There is a great deal of crossover in all these areas; languages are critical to understanding global affairs and engagement as well as global economics. 

Have you been able to study abroad? If yes, what was the experience like? How did it contribute to your education at Colgate?

I went on an extended study trip to Morocco the summer after my first year, and I will also be participating in the Geneva study group in the Spring of 2020. I thoroughly enjoyed my experience in Morocco. It allowed me to immerse myself in the Arabic language, and it positively affected my decision to add a MIST minor. I am looking forward to studying in Geneva and picking back up with my high school study of French. I am planning to study both Arabic and French while abroad, as both languages contribute greatly to my future goals as an IR major.

What recommendations would you give to someone who wanted to learn the language you study?

Do it! Arabic can require a ton of work, but it is all worth it with the amount that you get out of learning the language. Learning a completely new alphabet sounds daunting, but once you start studying Arabic, you’ll get hooked.

Why do you think studying languages is important?

Studying languages is critical for communication and understanding. As a child, I initially hated having to study another language because it felt unfair that I had an additional day of school and extra homework. I did not study Mandarin as well as I should have; and as a result, I sometimes have difficulty communicating with my own relatives. While language is sometimes seen as a “window” to a new world, it can unfortunately be a barrier as well. Realizing the limitations in my knowledge of languages also allowed me to realize its possibilities; this past summer I taught English classes at a language school in China, an opportunity that allowed me to better see the huge impact language can have. I now recognize and fully appreciate its power in connecting people.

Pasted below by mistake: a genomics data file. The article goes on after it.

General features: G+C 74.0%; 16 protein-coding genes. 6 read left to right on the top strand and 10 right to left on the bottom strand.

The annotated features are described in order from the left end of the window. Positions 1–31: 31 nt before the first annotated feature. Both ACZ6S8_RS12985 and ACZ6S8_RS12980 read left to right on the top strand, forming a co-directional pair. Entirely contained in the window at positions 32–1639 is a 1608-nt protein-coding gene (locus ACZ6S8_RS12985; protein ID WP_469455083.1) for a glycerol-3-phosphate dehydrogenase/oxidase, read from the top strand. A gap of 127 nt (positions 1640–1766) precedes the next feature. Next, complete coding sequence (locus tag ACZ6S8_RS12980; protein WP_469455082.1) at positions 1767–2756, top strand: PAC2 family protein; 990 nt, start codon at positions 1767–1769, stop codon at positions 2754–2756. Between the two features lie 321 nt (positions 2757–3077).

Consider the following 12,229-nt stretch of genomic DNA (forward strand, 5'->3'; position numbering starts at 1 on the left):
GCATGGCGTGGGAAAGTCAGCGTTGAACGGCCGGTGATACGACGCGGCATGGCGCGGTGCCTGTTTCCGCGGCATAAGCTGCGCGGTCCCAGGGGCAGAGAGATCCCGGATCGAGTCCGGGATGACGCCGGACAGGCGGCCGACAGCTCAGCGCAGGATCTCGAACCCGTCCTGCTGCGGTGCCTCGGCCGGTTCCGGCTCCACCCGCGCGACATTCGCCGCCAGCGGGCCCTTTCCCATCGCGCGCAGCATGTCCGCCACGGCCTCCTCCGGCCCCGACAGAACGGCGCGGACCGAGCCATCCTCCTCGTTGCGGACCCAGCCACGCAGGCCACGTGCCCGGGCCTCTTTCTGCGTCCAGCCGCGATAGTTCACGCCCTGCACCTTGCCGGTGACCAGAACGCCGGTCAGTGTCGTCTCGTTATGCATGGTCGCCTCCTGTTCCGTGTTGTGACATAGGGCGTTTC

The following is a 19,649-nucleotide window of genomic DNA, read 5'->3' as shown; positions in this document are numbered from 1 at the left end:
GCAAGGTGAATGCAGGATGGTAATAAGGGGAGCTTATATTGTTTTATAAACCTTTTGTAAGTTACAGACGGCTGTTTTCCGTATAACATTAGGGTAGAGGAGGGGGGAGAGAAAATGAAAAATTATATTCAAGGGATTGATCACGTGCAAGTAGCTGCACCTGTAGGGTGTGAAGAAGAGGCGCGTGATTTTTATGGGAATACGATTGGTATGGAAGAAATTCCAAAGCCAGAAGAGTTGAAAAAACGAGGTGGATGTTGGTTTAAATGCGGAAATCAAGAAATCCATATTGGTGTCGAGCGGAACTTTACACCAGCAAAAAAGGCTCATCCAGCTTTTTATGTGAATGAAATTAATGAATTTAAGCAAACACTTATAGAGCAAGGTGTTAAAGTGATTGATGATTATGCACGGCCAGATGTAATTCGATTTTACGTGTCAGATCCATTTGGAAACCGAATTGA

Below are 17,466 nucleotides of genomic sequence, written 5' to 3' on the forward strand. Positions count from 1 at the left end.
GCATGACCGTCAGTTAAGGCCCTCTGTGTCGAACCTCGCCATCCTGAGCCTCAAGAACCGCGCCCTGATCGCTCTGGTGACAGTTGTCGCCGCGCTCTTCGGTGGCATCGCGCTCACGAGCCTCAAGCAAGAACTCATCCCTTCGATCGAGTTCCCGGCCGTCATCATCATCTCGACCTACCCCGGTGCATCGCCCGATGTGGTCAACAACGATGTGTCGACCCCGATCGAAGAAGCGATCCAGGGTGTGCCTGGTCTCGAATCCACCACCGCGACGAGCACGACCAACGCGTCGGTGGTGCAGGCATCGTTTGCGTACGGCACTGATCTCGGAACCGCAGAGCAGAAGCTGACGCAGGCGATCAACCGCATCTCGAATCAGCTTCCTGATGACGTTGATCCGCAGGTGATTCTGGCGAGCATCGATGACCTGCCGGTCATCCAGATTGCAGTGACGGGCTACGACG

What impact do you see language study having for the rest of your life?

I plan to study languages for the rest of my life. I eventually hope to become fluent in at least 5 or 6, but my main goal right now outside of fluency in Arabic is to improve my Mandarin. 

Do you have any future plans that involve the language you study?

Although I don’t have set plans for a future career, I hope to be able to utilize Arabic in whatever field I enter.


Language Student Interview Spotlight: Elizabeth Gonzales ’19

By ninapalisano on October 19, 2018

Monica Dimas ’19 spoke with Elizabeth Gonzales about her experience of studying Mandarin Chinese at Colgate.

Did you study languages before coming to Colgate?

No, I did not. My high school only offered Spanish, and I am a native speaker of Spanish. I didn’t have much of an opportunity to learn another language before I came to Colgate.

What language did you start learning here?

Mandarin Chinese.

What has been your favorite language class on campus?